And what I think we’re missing when we push women, or anyone for that matter, into one specific role, and declare “THIS IS WHO YOU ARE” without even considering who we’re talking to, we are simply trying to play God, and that is NOT our job. The fact is that we need people to love and serve in their own ways, in the ways God created them to serve and love. We need to let people be themselves, and stop pegging them into certain categories. And that looks different for everyone. I’m marrying a man who wants to be in full time ministry, and yes that means I’m signing up for a life of full time ministry too. But Colton is also marrying a writer and a teacher, and that means he gets to partner with my callings too. There will be seasons where one of our dreams is at the forefront, and the other one will have to wait and cheer us on. And vise versa. But that’s the beauty of marriage. We’re always laying down ourselves to life up the other, and when they’re doing the same thing, God comes in and blesses us more than we ever thought He would. It really doesn’t make sense, but it’s good. It’s the beauty of the Gospel. Death bringing forth life. Again and again and again.

For a lot of my life, I heard over and over again these phrases: “Mary Cate, you’re so nice,” “You’re so motherly and nurturing,” “You’re so sweet.” And while I totally agree these are facets of my character, and very sweet gifts that God has given me in personality, it got to the point where I started wanting to punch the next person in the face who told me that. Because it’s not all that I am!! I wanted people to tell me I was funny, and smart, and creative, and even hot. Just anything but sweet and motherly. I am not a big fully marshmallow. I am a woman—creative, firey, kind, gracious, intelligent, etc.

And I could go on for a while, but here’s the truth: this is ministry. My life is ministry. I am not confined to a church building or a children’s ministry or a certain character trait that someone speaks over me. It’s me again and again saying yes to God in the ways He is speaking to me. It’s fanning into flame the gifts that He’s given (2 Timothy 1:6)

Here are some things I now know about myself after this conversation with my friend and I need to keep remembering. Here are just a few of the ways I feel like God is speaking to me right now:

 

I am an artist. I have to create. I need to be around beauty, to see it, to hear it, to feel it, to create it and write it and express it and manifest it myself. And this is not an airbrushed magazine beauty; this is not a commercialized beauty or a flawless body beauty. It’s messy, and it’s emotional, and colorful, and full of bits that I don’t really understand. It’s offensive to some and scary to others, but for a few it does something that breaks through the mundane and offers a chance to breathe and see again.

 

I am a feeler. Which probably comes with the art thing. I need to feel things deeply, both the good things and the bad things, in order to create. In order to meet with Jesus. In order to become whole and more of myself. It’s like a plant that sits in a closet—I will die shut up in there. I need to be planted deep in the soil, need to soak up the rain and savor the sunshine. I need the clear air. I need the breath of God.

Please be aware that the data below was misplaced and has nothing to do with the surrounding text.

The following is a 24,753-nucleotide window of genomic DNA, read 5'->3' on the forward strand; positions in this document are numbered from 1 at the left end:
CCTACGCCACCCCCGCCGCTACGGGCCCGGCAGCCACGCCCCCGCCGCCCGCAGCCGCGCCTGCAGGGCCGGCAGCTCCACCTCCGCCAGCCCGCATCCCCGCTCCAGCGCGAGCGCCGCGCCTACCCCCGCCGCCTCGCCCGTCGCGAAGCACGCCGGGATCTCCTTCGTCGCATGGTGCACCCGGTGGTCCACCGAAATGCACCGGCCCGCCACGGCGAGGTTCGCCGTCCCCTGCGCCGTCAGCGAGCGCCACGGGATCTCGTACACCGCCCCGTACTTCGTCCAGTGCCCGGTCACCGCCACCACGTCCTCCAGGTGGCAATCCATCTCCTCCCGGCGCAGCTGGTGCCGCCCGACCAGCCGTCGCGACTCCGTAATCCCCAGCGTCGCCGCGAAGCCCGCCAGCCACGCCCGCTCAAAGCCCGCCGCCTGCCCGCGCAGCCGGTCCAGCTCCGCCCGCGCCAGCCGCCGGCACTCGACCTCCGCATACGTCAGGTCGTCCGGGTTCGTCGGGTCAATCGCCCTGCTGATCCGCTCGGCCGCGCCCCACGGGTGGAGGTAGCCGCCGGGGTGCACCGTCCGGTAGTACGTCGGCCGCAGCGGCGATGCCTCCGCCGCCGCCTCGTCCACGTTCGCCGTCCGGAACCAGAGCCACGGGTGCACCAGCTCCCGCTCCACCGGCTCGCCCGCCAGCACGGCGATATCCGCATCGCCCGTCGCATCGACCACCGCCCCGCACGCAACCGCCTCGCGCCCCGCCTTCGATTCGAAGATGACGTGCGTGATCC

I am so many things, so many things that I don’t even know yet. There are facets of my character that have not developed, that I’ve yet to explore. It’s like a diamond, or a cave full of tunnels, we are complex beings, there’s a lot that we have yet to see, and we can stay up near the mouth of the cave where we can see, or we can grab our headlamp and crawl around and the dark and discover new things. We can grow.

 

And I don’t know about you, but I want to keep growing. I want to become more of myself. My friend Kayla said to me, “You must be more of who you are.” Because who I am is good. Who I am is necessary. When I am fully myself, it blesses Colton; it blesses my friends. It heals me. It’s a fragrant offering to God. And being myself brings a little more like into the world. Being fully myself pushes back against the darkness in the world.

 

And the same is true for you. Are you holding back parts of yourself that you know you need to share? Has someone spoken over you that you’re not something, when the truth is that you are? Are you waiting to become something or do something beautiful? Why are you waiting? Why are you holding back?

 

We need you to be who you fully are. The world is waiting. That song in your heart, that piece that’s bursting into being as your paintbrush hits the canvas, that meal you prepared for a hurting friend, the way you love to listen, we need those parts of you. You cannot keep them in. It’s my to let them out, to watch God take your fishes and loaves and breathe on them and feed the hungry.